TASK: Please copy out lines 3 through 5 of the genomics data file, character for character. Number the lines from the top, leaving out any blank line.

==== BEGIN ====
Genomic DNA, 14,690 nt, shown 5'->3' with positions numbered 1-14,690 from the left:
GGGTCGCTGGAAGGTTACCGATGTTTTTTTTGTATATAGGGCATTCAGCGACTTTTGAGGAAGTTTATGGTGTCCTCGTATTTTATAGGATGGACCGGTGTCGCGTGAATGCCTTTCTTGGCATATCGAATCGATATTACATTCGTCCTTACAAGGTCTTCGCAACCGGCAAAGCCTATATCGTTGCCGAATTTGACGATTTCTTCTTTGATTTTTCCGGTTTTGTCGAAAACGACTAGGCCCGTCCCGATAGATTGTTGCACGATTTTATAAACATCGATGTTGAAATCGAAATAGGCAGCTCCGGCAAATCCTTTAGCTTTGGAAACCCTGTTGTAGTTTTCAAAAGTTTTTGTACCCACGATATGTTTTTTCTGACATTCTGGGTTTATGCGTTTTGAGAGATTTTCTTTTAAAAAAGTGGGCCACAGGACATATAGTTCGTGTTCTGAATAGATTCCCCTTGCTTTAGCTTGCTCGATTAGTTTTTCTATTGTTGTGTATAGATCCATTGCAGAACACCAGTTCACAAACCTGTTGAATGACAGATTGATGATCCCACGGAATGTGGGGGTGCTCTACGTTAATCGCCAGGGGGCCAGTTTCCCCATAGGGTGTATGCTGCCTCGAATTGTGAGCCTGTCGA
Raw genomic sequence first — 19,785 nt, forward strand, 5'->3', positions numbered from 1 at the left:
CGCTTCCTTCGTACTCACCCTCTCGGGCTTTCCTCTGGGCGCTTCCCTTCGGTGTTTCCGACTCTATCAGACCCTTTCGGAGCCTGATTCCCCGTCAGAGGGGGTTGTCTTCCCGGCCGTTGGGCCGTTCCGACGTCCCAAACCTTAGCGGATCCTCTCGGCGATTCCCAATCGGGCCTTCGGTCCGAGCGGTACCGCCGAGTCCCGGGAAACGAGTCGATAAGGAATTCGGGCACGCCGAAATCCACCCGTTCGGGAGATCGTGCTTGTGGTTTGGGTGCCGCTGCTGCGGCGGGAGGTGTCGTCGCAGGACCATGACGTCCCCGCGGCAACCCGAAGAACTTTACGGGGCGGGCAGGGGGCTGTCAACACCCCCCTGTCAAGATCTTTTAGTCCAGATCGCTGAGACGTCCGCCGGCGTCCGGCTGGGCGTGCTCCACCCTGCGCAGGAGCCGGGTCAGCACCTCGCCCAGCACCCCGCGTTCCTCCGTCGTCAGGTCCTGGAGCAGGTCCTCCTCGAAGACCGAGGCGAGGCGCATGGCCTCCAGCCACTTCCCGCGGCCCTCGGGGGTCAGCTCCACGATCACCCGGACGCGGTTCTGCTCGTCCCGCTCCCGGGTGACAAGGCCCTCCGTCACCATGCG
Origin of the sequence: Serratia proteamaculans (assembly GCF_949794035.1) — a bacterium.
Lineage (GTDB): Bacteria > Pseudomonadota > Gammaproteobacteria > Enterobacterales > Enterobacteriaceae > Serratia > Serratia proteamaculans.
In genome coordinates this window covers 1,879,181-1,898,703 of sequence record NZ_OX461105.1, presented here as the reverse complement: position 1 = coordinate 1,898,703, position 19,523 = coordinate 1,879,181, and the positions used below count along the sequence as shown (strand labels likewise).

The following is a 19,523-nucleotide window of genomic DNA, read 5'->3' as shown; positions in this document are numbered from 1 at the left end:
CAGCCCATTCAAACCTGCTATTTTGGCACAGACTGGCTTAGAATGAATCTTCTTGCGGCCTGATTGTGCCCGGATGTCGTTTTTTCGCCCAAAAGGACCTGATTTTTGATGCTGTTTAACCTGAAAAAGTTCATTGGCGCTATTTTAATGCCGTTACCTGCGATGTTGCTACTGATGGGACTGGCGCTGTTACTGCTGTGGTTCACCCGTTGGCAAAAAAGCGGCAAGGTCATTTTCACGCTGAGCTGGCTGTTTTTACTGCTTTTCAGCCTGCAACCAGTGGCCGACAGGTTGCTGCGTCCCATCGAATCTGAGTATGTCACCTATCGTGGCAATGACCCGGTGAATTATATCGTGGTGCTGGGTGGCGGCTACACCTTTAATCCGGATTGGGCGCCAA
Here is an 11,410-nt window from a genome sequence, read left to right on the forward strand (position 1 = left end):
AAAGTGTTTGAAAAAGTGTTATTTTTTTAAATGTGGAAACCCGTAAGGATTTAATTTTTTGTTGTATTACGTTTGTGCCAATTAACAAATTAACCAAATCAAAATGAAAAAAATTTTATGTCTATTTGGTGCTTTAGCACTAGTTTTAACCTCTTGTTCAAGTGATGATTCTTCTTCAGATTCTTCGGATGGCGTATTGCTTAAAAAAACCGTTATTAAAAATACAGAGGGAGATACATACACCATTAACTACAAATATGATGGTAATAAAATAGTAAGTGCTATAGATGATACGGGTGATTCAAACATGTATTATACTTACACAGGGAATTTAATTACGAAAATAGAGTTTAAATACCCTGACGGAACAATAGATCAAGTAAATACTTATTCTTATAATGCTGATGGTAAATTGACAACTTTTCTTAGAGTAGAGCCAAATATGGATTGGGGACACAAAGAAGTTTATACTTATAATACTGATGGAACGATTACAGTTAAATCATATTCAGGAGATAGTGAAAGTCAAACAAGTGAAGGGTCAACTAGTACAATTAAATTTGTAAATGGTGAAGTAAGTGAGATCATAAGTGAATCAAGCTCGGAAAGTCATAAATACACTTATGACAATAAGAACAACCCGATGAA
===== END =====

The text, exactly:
Raw genomic sequence first — 19,785 nt, forward strand, 5'->3', positions numbered from 1 at the left:
CGCTTCCTTCGTACTCACCCTCTCGGGCTTTCCTCTGGGCGCTTCCCTTCGGTGTTTCCGACTCTATCAGACCCTTTCGGAGCCTGATTCCCCGTCAGAGGGGGTTGTCTTCCCGGCCGTTGGGCCGTTCCGACGTCCCAAACCTTAGCGGATCCTCTCGGCGATTCCCAATCGGGCCTTCGGTCCGAGCGGTACCGCCGAGTCCCGGGAAACGAGTCGATAAGGAATTCGGGCACGCCGAAATCCACCCGTTCGGGAGATCGTGCTTGTGGTTTGGGTGCCGCTGCTGCGGCGGGAGGTGTCGTCGCAGGACCATGACGTCCCCGCGGCAACCCGAAGAACTTTACGGGGCGGGCAGGGGGCTGTCAACACCCCCCTGTCAAGATCTTTTAGTCCAGATCGCTGAGACGTCCGCCGGCGTCCGGCTGGGCGTGCTCCACCCTGCGCAGGAGCCGGGTCAGCACCTCGCCCAGCACCCCGCGTTCCTCCGTCGTCAGGTCCTGGAGCAGGTCCTCCTCGAAGACCGAGGCGAGGCGCATGGCCTCCAGCCACTTCCCGCGGCCCTCGGGGGTCAGCTCCACGATCACCCGGACGCGGTTCTGCTCGTCCCGCTCCCGGGTGACAAGGCCCTCCGTCACCATGCG
Origin of the sequence: Serratia proteamaculans (assembly GCF_949794035.1) — a bacterium.